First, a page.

Hugh Thompson Reid

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Hugh Thompson Reid
Born (1811-10-18)October 18, 1811
Union City, Indiana
Died August 28, 1874(1874-08-28) (aged 62)
Keokuk, Iowa
Place of burial Oakland Cemetery, Keokuk, Iowa
Allegiance United States of America
Service/branch United States Army
Union Army
Rank Union Army brigadier general rank insignia.svg Brigadier General, U.S.V.

American Civil War

Other work Lawyer

Hugh Thompson Reid (1811–1874) was a lawyer, president of the Des Moines Valley Railroad and Union general during the American Civil War.

Early life[edit]

Reid was born in Indiana on October 18, 1811 to James and Ann Thompson Reid.[1] He attended Miami University and Indiana University, becoming a lawyer. In 1839 he moved to Iowa to continue his law practice. During the 1840s he purchased large tracts of land becoming the most extensive land owner in Iowa at the time.[2] He also became the president of the Des Moines Valley Railroad.

Civil War[edit]

On February 22, 1862 Reid was appointed colonel of the 15th Iowa Volunteer Infantry Regiment for service in the Union Army during the Civil War. Colonel Reid and the 15th Iowa first saw combat at the Battle of Shiloh. Because his regiment arrived on the field of battle once the fighting had already begun it was rushed to the thickest of the fight[3] and was attached to Benjamin M. Prentiss' division fighting around the Hornet's Nest. During the fighting Reid was severely wounded in the neck and was presumed dead. His body was recovered and brought to the rear where he soon regained enough consciousness to rejoin the fighting. Reid was out of action for a time following the battle but fully recovered despite the Chicago Tribune running an article stating he had been paralyzed.[1] Reid returned to command a brigade in the Army of the Tennessee stationed around Corinth, Mississippi.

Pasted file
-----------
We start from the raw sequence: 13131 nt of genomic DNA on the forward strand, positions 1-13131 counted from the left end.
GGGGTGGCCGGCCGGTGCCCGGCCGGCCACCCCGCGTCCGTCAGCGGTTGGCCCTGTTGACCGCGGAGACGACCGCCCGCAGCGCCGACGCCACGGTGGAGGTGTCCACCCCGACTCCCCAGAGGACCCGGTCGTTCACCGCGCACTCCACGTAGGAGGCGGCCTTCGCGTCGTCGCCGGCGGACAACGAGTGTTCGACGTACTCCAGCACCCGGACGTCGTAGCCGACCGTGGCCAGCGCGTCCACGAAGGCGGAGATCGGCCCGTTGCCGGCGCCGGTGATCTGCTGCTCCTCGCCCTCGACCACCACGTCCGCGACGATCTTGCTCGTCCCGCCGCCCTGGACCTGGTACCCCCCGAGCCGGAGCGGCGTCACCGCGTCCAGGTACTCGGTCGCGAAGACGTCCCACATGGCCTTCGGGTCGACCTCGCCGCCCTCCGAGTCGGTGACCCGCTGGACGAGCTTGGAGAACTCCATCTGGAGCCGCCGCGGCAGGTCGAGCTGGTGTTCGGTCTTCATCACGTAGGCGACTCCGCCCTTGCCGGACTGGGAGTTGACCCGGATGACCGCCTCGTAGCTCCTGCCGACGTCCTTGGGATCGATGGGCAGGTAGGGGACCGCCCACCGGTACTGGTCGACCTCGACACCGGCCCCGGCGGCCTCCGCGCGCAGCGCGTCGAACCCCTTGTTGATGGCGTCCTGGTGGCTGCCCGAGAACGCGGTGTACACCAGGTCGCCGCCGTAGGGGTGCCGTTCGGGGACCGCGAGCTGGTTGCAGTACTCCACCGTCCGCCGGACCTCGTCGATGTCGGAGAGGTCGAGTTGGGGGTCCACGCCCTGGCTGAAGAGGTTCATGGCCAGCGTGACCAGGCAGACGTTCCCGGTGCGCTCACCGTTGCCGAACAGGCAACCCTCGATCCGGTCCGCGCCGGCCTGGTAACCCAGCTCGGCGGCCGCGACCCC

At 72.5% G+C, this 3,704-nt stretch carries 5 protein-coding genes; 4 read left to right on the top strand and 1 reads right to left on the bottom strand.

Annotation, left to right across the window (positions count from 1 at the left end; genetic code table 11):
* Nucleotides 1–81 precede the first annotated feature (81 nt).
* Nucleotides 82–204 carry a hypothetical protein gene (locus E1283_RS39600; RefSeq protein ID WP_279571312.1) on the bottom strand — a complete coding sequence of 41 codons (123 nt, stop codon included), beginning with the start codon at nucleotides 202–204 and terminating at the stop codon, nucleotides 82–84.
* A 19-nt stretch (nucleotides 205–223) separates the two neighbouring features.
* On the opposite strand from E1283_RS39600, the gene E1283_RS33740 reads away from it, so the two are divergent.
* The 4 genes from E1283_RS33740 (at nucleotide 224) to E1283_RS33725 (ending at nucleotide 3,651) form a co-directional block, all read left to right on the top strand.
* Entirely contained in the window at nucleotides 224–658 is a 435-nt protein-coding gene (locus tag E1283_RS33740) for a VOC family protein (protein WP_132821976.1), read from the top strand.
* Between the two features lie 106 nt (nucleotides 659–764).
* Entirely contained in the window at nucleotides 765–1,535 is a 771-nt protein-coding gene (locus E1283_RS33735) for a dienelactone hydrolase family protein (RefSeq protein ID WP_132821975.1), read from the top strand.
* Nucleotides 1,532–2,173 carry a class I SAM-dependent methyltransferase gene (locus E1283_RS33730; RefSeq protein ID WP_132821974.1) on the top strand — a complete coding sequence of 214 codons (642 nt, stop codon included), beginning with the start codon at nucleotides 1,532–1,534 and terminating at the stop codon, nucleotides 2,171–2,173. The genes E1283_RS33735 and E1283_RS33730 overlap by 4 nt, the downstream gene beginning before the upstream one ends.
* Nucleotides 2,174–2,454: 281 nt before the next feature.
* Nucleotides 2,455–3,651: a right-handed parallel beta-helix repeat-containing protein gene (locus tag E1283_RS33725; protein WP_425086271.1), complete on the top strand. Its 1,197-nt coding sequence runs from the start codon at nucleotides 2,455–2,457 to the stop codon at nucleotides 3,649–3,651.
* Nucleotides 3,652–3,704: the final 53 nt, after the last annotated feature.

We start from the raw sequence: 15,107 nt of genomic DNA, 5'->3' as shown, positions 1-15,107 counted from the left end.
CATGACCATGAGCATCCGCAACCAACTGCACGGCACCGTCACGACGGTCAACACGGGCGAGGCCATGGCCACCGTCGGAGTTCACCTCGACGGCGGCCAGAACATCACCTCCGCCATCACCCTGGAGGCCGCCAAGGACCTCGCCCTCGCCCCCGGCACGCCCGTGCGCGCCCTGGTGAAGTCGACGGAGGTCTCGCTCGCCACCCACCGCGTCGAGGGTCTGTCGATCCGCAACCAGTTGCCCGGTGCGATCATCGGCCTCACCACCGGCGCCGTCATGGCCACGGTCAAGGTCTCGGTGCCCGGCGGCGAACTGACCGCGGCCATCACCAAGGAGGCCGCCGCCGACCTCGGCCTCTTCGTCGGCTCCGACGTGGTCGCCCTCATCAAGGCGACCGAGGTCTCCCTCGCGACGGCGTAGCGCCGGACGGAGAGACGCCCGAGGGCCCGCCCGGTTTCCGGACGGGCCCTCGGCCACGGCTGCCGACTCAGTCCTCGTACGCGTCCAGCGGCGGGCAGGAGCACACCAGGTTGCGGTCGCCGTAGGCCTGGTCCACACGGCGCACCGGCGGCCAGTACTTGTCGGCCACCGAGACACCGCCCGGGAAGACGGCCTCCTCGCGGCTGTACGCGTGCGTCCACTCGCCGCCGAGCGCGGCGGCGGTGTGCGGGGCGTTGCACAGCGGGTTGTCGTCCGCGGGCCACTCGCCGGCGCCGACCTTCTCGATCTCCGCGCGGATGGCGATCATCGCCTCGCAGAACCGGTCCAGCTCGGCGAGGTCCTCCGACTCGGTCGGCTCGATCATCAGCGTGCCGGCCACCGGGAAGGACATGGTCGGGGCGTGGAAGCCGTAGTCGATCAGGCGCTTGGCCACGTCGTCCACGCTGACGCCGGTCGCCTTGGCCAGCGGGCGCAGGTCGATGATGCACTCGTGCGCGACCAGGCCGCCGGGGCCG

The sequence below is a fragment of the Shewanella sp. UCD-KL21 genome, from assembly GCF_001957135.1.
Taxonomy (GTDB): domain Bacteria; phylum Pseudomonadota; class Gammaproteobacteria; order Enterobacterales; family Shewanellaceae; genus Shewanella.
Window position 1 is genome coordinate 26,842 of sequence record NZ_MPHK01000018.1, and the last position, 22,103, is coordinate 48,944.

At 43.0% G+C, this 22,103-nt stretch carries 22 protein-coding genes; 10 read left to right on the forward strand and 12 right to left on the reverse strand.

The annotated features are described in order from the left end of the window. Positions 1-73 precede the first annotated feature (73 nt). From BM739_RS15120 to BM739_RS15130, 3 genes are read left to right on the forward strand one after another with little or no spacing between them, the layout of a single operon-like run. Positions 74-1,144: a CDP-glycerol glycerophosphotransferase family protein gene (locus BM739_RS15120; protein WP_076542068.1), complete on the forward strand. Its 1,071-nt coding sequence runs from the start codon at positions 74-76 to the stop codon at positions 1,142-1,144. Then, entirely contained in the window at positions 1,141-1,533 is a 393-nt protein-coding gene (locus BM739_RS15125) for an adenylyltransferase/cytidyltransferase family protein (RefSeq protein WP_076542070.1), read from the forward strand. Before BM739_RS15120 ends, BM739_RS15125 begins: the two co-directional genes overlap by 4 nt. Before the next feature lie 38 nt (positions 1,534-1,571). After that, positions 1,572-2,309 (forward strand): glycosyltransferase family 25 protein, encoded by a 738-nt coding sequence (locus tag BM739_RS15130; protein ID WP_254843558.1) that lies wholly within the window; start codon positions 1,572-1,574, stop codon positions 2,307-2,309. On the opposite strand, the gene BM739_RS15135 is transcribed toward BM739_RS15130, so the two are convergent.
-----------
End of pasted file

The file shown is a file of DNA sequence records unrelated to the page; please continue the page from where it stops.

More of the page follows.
General Ulysses S. Grant noticed Reid's gallantry at Shiloh and recommended him for promotion. Reid was promoted to brigadier general of U.S. volunteers, dated March 13, 1863. General Reid was now assigned to command the 1st Brigade, 6th Division, XVII Corps headquartered near Lake Providence, Louisiana. This brigade was a mix of white regiments and African American regiments. Reid was quoted saying "every colored soldier who stops a rebel bullet saves a white man’s life".[2] During the siege of Vicksburg, Reid's brigade operated on the Louisiana side of the Mississippi River, fighting skirmishes at Lake Providence and Goodrich's Landing during the month of June. After Vicksburg fell to the Union army, Reid was transferred to command the District of Cairo in southern Illinois.

Later life[edit]

On April 14, 1864 Reid resigned from the army and returned to Iowa. There he resumed his law practice and served again as president of the Des Moines Valley Railroad. Reid died of bright's disease on August 28, 1874 and is buried in Keokuk, Iowa.